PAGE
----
Wednesday 11th March - A 'round the block' walk with the dogs at first light turned up a Heron over the rooftops, 4 Redwings flying N and a singing Goldcrest in Kingston Lane. Heading inland, a walk through the woods produced all the usual woodland birds (Buzzard, Stock Dove, Green and Great Spotted Woodpeckers, Goldcrest, Marsh Tit, Nuthatch, Treecreeper etc) and also Lesser Spotted Woodpeckers drumming in two areas. Although one sounded fairly close, we were unable to track it down, much to everyone's frustration. Three Greylag Geese and a Grey Wagtail flew over calling and 2 Red-legged Partridge scurried across a field before flying off. Our next stop was the heathland restoration area at Wiggonholt Common where we saw ca. 20 Redwings, a singing Mistle Thrush, 2+ Siskins and, best of all, a party of 9 Crossbills (including several fine males) perched at the top of an oak tree. Pulborough Brooks was a little disappointing, the highlight being a female adder basking beside the trail in the warm spring sunshine. A couple of Little Egrets, 2 Pintail, 2 Sky Larks, a party of Redwings, Mistle Thrush, a singing Nuthatch and a flock of ca. 20 Linnets were the only birds of note. A quick stop where we'd heard one of the LSWs drumming earlier drew a blank though 3 Roe Deer that slipped away into the woods were some consolation. On to Arundel where at least 2 Hawfinches gave some excellent views despite a lorry arriving and dumping a large mound of sand in the car park and various noisy tractors trundling past. A Peregrine flew overhead heading north.

Sunday 8th March - A quick look at Church Norton in the afternoon turned up two flocks of Knot on the beach totalling perhaps 200 birds and 16 Med Gulls, mainly adults in full summer plumage. The tide was way out so there was no sign of any divers, grebes or sea duck.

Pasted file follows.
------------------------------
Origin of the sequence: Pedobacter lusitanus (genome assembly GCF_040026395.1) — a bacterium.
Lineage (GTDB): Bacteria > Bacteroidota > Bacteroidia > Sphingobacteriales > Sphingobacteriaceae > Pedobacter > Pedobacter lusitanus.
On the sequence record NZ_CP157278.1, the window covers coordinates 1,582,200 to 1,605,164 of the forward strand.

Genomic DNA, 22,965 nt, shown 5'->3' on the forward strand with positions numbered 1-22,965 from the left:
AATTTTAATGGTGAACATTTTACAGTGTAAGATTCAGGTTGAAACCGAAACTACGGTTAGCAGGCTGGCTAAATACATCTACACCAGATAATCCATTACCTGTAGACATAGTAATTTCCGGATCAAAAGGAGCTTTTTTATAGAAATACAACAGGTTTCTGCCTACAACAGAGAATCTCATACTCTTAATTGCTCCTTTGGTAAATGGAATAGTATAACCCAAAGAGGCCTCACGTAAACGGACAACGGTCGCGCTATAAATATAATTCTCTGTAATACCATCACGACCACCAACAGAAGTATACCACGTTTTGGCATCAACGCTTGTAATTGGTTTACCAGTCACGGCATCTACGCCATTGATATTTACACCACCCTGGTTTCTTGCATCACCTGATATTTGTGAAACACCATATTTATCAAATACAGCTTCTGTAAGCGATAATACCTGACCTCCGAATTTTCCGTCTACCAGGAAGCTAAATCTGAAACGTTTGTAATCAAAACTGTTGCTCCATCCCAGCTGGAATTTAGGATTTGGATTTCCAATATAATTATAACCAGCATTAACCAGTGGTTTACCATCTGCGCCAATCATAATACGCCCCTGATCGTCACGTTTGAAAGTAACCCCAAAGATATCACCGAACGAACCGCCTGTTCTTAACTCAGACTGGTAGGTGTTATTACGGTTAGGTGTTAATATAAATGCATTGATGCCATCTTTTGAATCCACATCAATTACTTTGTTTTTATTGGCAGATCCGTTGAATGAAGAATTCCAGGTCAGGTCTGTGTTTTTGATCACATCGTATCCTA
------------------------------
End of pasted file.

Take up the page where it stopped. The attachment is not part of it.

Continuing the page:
Friday, 6 March 2009


Friday 6th March - Flushed a Woodcock during survey work at Offham Marshes today. Also Stock Dove and Green and Great Spotted Woodpeckers there. Despite seemingly promising conditions for an early Wheatear, Newhaven Tidemills was devoid of birds except for 2 Kestrels and 3 Stonechats.

Monday, 2 March 2009


Sunday 1st March - Gareth and I got up early and visited two sites for Lesser Spotted Woodpeckers. We drew a blank at both possibly due to the dull and overcast conditions. At the first site we saw Nuthatch and Treecreeper and heard 2 Great Spotted Woodpeckers drumming. Also 2 Roe Deer. At the second site a flock of 50 Siskins and a Lesser Redpoll, 3 Great Spotted Woodpeckers together and a Nuthatch. In the afternoon, Bridget and I took the dogs for a walk on the Downs. It was very quiet apart from a Short-eared Owl in the same area where I saw 2 last Sunday.